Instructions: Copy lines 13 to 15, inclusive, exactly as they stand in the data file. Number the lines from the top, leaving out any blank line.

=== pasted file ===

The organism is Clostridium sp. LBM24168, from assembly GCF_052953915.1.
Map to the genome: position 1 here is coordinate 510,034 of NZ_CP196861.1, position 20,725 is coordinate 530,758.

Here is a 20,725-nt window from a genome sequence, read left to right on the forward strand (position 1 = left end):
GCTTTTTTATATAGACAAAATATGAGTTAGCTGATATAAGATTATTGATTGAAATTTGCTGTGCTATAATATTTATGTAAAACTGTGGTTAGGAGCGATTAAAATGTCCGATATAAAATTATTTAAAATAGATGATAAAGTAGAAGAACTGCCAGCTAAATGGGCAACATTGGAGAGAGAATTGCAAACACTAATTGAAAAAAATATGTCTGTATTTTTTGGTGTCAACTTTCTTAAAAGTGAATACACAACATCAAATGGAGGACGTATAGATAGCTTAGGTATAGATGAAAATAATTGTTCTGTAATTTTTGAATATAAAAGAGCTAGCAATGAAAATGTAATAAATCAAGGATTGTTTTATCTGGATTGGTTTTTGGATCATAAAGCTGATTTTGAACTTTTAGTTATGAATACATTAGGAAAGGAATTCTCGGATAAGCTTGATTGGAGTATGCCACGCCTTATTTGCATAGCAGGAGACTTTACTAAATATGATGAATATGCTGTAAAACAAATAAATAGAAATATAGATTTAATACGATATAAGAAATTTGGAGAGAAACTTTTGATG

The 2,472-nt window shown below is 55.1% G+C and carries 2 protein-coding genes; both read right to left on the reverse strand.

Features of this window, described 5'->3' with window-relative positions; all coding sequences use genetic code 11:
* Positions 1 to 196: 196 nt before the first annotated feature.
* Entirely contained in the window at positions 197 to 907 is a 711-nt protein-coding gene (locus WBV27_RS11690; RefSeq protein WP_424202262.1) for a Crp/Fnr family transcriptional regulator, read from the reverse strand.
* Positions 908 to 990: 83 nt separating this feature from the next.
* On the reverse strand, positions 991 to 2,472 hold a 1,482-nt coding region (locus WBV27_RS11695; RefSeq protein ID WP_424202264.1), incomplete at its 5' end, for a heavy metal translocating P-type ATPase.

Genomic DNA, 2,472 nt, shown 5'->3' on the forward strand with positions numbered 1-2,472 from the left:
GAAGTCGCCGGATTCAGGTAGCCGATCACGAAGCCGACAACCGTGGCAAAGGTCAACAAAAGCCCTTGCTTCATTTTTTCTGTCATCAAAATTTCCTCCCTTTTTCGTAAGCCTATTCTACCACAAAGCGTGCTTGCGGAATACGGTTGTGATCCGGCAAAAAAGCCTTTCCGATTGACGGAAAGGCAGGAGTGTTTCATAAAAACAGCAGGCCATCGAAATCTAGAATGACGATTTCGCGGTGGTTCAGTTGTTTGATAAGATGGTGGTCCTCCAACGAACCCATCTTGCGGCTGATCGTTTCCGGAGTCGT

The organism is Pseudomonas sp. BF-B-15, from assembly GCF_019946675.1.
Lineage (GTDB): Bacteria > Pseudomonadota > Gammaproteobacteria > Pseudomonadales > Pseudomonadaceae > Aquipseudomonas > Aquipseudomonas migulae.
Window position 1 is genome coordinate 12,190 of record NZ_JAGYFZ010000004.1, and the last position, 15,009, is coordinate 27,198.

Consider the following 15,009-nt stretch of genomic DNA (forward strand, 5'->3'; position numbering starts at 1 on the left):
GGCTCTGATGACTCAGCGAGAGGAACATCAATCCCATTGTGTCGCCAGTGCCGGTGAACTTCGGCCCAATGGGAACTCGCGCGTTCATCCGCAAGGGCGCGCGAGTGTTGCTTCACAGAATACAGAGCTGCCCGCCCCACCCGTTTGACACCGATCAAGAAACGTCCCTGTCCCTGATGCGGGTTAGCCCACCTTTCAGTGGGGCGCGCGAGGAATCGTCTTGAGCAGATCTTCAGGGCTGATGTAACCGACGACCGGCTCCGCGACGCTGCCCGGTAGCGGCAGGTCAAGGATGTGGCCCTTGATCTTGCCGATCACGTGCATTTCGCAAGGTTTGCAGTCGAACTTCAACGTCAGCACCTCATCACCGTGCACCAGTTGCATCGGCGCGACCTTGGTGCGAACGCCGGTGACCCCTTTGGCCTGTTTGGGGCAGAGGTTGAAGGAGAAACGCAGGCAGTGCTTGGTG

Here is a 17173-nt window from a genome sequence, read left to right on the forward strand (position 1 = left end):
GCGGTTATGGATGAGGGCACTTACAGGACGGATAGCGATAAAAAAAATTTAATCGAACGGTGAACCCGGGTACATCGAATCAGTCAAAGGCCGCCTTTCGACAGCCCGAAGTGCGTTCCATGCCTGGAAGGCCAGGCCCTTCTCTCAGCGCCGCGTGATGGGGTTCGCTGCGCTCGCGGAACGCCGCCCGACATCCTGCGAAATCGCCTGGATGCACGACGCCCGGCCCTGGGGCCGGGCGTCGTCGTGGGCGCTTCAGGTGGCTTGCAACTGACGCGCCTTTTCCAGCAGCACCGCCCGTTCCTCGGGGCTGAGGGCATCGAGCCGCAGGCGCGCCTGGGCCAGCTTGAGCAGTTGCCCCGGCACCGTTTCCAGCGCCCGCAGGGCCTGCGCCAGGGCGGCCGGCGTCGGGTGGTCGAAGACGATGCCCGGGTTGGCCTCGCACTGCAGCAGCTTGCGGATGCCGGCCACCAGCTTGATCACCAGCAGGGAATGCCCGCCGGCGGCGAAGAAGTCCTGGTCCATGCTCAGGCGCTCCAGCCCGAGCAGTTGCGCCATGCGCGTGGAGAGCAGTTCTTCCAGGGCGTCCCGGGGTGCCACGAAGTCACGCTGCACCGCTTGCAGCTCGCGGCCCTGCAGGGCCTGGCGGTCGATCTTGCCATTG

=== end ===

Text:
The organism is Pseudomonas sp. BF-B-15, from assembly GCF_019946675.1.
Lineage (GTDB): Bacteria > Pseudomonadota > Gammaproteobacteria > Pseudomonadales > Pseudomonadaceae > Aquipseudomonas > Aquipseudomonas migulae.
Window position 1 is genome coordinate 12,190 of record NZ_JAGYFZ010000004.1, and the last position, 15,009, is coordinate 27,198.